Jardins d’Ecrivains George ~ fragrance review

George Sand

I dream so much and live so little that I’m sometimes only three years old. But the next day I’m three hundred, if the dream has been somber. Isn’t it the same with you? Doesn’t it occasionally seem to you as if you’re starting out on life without even knowing what it is, while at other times you feel weighted down by thousands of centuries of which you have but a dim and painful memory? Where do we come from, and where are we going? Anything’s possible because everything’s unknown.
— George Sand to Gustave Flaubert, Sept. 28, 18661

I “met” George Sand when I was twelve years old. In the county library, I noticed a book called Infamous Woman (I’ve always had a soft spot for infamy); I read the book, a biography of Sand, and became infatuated with her. My infatuation has lasted decades and has morphed from fascination with Sand’s personal life to deep appreciation of her ideas and writing.

Sand was a writer of amazing stamina, producing a huge body of work: 70 novels and novellas, two dozen plays, essays galore, decades of daily diary entries, and 25 volumes of correspondence (each volume around 1,000 pages!)2 I’ve enjoyed many of her novels, but my favorite Sand works are autobiographical, personal — History of My Life/Histoire de ma vie (started when she was 43 and, at completion, comprising five volumes), A Winter in Majorca/Un hiver à Majorque (about a nightmare “vacation” with Frédéric Chopin) and Lettres d’un voyageur (musings on her travels, love life). I start every new year re-reading some of my favorite books, a comforting mental re-boot of sorts; this January finds me reading the amusing, affectionate, sometimes combative correspondence between Gustave Flaubert and Sand.

I love the idea behind the new niche brand Jardins d’Écrivains (writers’ gardens), but how to distill/instill big personalities like George Sand…or Colette or Isak Dinesen into perfumes, candles or bath products? Sand’s interests were varied to say the least: music, theology, theatre, pets, painting, science, philosophy, politics (she was briefly the Minister of Propaganda during the Second Republic in 1848) and cooking (did I start making jams as a teenager because of my grandmother or because I read about Sand’s jam-making marathons and wanted to mimic an idol? I admit it…I was pretentious.)

Maybe the clue to George,3 the first perfume by Jardins d’Écrivains, is the fact that Sand loved botany and gardened with gusto at her country home, Nohant (represented by a Jardins d’Écrivains candle); she had an abiding interest in plants — collecting specimens to grow, research and preserve. On first sniff, I realized George is, perhaps, not an homage to Sand’s flower or vegetable beds, but to indoor “cultivation” — reading/studying, pressing flowers, leaves and stems, and carefully placing dried plants into large-format books for preservation.

George opens with a dark, “polished” vibe; it’s heavy on delicious-smelling Peru balsam and myrrh; these notes, along with citrus, conjure a dim, shuttered study, full of books. There’s a soupçon of an acidic/sharp aroma one sometimes detects in old papers…and dried plants…and in hawthorn, which reminded me of a Henry James quote; he said Sand’s written language "had to the end an odor of the hawthorn and the wild honeysuckle".4 I also detect aromas of waxed wood paneling and floors, and lit beeswax candles — with their whiff of honey…and sweet smoke. As George develops, I smell “woody” black coffee beans, and a touch of sweet, natural-smelling tobacco (imagine a pinch of freshly cured tobacco taken from a leather pouch). Neroli and heliotrope do their work in the periphery…their scents drifting into my imagined study through open windows or Sand’s Eau de Cologne. At the end of George’s development, the rich notes turn “dusty”…providing a pungent powdery finish (the white musk in George is neither utilitarian, nor too sweet).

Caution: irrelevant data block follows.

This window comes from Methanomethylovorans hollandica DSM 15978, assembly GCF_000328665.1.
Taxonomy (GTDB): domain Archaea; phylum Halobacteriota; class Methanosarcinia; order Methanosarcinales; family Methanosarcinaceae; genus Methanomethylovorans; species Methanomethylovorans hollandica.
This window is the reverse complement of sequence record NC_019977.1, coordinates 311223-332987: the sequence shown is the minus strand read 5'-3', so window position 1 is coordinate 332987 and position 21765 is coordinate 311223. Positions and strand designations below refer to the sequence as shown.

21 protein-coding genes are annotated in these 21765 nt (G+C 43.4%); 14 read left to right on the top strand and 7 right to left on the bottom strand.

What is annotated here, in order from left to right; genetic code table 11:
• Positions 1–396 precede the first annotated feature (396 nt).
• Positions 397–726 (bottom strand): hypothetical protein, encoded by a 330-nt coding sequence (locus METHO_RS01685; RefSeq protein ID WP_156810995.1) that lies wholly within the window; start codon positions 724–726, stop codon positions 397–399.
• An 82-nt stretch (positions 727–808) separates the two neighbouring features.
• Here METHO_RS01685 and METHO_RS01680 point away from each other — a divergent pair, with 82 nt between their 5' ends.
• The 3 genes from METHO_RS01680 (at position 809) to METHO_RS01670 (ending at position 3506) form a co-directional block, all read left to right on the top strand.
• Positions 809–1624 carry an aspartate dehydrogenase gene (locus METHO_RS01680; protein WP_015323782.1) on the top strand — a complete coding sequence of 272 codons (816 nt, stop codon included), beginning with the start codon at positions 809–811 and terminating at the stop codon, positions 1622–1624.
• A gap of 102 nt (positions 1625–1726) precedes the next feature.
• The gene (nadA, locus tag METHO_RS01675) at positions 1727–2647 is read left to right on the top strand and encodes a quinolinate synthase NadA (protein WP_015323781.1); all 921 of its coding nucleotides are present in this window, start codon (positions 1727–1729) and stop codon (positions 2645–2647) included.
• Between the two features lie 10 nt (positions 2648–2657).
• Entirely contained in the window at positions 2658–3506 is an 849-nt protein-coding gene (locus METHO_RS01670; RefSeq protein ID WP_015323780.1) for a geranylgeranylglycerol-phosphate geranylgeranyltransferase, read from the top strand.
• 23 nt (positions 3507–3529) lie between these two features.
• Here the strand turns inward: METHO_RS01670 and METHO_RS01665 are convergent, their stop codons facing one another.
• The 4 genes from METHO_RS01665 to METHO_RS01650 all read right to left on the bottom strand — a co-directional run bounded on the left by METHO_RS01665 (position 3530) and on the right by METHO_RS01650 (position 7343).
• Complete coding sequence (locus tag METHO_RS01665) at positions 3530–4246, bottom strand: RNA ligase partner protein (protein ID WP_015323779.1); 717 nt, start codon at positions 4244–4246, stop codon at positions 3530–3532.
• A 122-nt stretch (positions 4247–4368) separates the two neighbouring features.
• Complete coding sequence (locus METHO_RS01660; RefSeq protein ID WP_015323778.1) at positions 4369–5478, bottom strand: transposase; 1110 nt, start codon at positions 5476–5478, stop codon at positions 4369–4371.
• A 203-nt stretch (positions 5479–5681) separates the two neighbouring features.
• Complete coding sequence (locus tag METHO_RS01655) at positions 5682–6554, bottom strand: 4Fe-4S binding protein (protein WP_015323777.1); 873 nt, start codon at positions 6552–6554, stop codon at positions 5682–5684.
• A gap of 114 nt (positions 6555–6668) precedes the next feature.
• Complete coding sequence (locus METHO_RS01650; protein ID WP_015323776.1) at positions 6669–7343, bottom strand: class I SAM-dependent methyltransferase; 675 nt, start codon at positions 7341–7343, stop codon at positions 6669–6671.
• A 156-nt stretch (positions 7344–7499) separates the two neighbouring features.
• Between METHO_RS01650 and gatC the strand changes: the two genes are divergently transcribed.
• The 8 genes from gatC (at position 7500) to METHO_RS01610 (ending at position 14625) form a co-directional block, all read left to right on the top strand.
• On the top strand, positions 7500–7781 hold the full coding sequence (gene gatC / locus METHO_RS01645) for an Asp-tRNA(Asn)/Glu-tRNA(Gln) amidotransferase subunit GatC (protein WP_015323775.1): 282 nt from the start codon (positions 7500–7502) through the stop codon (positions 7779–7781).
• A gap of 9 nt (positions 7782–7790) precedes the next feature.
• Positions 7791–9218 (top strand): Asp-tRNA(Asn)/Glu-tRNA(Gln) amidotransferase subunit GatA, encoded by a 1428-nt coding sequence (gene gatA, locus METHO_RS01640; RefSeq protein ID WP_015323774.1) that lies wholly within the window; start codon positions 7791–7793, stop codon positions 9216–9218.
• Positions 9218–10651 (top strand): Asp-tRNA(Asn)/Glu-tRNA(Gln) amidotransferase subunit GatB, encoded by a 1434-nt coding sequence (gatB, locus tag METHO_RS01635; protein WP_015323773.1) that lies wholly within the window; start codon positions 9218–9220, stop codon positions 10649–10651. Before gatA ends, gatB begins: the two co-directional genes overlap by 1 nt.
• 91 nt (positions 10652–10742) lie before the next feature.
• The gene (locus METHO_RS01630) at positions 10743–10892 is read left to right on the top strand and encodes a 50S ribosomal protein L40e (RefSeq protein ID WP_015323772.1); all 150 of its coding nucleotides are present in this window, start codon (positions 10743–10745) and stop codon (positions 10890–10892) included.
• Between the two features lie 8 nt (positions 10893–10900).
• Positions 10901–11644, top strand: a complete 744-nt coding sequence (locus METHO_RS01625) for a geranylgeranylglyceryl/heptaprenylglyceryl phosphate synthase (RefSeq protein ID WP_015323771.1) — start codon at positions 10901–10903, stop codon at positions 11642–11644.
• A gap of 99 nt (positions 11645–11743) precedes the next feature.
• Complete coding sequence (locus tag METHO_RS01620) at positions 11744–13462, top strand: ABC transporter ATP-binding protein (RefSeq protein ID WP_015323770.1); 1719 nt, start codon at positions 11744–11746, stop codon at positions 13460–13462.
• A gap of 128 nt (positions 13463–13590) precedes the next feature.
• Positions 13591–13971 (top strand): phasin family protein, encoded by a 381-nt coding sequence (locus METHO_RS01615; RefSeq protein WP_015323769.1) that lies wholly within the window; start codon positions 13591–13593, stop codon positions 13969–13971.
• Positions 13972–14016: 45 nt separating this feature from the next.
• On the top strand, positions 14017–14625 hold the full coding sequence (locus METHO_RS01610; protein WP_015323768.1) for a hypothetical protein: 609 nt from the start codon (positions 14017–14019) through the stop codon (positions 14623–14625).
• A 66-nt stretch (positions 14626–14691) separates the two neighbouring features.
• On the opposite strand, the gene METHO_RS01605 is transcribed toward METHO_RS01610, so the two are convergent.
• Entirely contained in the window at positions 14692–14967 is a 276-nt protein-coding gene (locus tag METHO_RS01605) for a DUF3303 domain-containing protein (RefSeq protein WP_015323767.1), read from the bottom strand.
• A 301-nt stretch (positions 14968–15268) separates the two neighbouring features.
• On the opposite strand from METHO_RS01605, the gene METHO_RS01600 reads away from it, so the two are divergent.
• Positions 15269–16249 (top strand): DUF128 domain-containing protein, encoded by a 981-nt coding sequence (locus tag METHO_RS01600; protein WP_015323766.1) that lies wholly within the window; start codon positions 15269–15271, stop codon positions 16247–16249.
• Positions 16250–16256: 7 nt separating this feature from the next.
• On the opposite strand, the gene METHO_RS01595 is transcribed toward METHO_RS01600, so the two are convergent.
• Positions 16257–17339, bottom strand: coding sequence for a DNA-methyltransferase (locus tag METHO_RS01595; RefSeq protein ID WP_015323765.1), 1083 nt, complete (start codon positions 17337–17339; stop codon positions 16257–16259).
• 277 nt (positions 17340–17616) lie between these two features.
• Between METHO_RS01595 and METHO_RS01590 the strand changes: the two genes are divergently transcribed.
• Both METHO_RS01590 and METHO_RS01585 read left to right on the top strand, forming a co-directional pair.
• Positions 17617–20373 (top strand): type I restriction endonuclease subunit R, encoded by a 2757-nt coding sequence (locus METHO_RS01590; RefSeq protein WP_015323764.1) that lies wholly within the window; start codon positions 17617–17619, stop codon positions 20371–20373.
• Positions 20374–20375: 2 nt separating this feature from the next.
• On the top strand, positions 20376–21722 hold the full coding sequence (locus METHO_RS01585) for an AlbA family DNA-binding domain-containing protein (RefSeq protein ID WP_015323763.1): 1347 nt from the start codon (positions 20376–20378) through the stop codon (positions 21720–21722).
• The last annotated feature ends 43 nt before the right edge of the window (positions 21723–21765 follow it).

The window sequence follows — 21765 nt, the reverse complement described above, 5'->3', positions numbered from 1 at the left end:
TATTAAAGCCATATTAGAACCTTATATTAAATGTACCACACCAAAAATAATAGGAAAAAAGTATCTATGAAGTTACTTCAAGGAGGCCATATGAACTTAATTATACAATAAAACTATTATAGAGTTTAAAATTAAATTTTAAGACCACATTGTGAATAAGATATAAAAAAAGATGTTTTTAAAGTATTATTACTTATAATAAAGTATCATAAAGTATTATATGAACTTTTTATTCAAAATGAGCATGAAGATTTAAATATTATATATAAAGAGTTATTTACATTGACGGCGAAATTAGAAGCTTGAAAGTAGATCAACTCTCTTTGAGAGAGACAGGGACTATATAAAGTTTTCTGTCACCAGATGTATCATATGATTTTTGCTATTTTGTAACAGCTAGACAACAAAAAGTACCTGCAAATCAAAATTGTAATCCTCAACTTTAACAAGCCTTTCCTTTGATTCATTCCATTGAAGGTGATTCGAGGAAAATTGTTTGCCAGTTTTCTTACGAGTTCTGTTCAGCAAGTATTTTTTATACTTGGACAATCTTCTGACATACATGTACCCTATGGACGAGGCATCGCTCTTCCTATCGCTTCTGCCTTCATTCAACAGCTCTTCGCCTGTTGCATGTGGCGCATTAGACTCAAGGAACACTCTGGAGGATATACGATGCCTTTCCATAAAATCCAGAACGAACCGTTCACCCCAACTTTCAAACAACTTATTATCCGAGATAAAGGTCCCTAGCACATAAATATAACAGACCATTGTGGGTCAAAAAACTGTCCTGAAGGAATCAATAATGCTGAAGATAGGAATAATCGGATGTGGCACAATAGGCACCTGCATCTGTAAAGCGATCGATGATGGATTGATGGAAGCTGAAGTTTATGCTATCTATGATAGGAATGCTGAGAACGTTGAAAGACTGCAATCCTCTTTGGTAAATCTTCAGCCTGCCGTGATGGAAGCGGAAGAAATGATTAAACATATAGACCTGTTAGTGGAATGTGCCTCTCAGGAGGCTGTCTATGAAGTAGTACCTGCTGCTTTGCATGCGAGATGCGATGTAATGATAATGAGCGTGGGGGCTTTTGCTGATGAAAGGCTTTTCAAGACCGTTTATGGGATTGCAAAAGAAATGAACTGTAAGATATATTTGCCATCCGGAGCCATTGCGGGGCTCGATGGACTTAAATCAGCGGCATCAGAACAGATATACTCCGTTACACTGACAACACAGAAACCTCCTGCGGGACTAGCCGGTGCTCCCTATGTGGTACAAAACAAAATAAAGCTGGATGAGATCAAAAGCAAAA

Sand, as a young woman, sometimes dressed in men’s clothes and enjoyed smoking cigars and cigarettes her whole life; she was often referred to by contemporaries, including Elizabeth Barrett Browning and Ivan Turgenev, as “he” (Flaubert called her a “great man” and addressed her in his letters as chère maître, using the feminine adjective “dear” with the masculine noun “master”). George Eau de Parfum is, appropriately, unisex (or “mixte” as Jardins d’Écrivains classifies it).

Jardins d’Écrivains has done George Sand proud, creating a fragrance full of character. (George would have made my “Best of 2012” list if I had smelled it before that post.)

Jardins D’Écrivains George is available at Beautyhabit, in 100 ml Eau de Parfum, $110. Recent additions to the Jardins d’Écrivains perfume line are Gigi (referencing the novel by Colette) and La Dame aux Camélias (based on Marie Duplessis, the lover of Alexandre Dumas fils, and the inspiration for his famous novel).


1. Flaubert-Sand: The Correspondence, translated from the French by Francis Steegmuller and Barbara Bray, Alfred A. Knopf, New York, 1993

2. Infamous Woman: The Life of George Sand, Joseph Barry, 1977

3. The fragrance notes include neroli, bergamot, heliotrope, coffee, tobacco, white musk, Peru balsam and myrrh.

4. George Sand: A Biography, Curtis Cate, 1975, xv

Note: top image George Sand via Wikimedia Commons.

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  1. Ginny M says:

    Great review! I’d love to give this a sniff…as long as it didn’t trigger an existential crisis. Sigh. I’m beginning to feel about fragrances as I do about books, which is that I wish everyone would just stop writing/publishing for a year or three so I could catch up.

    • Kevin says:

      Ginny…we share wishes…but don’t think they’ll come true!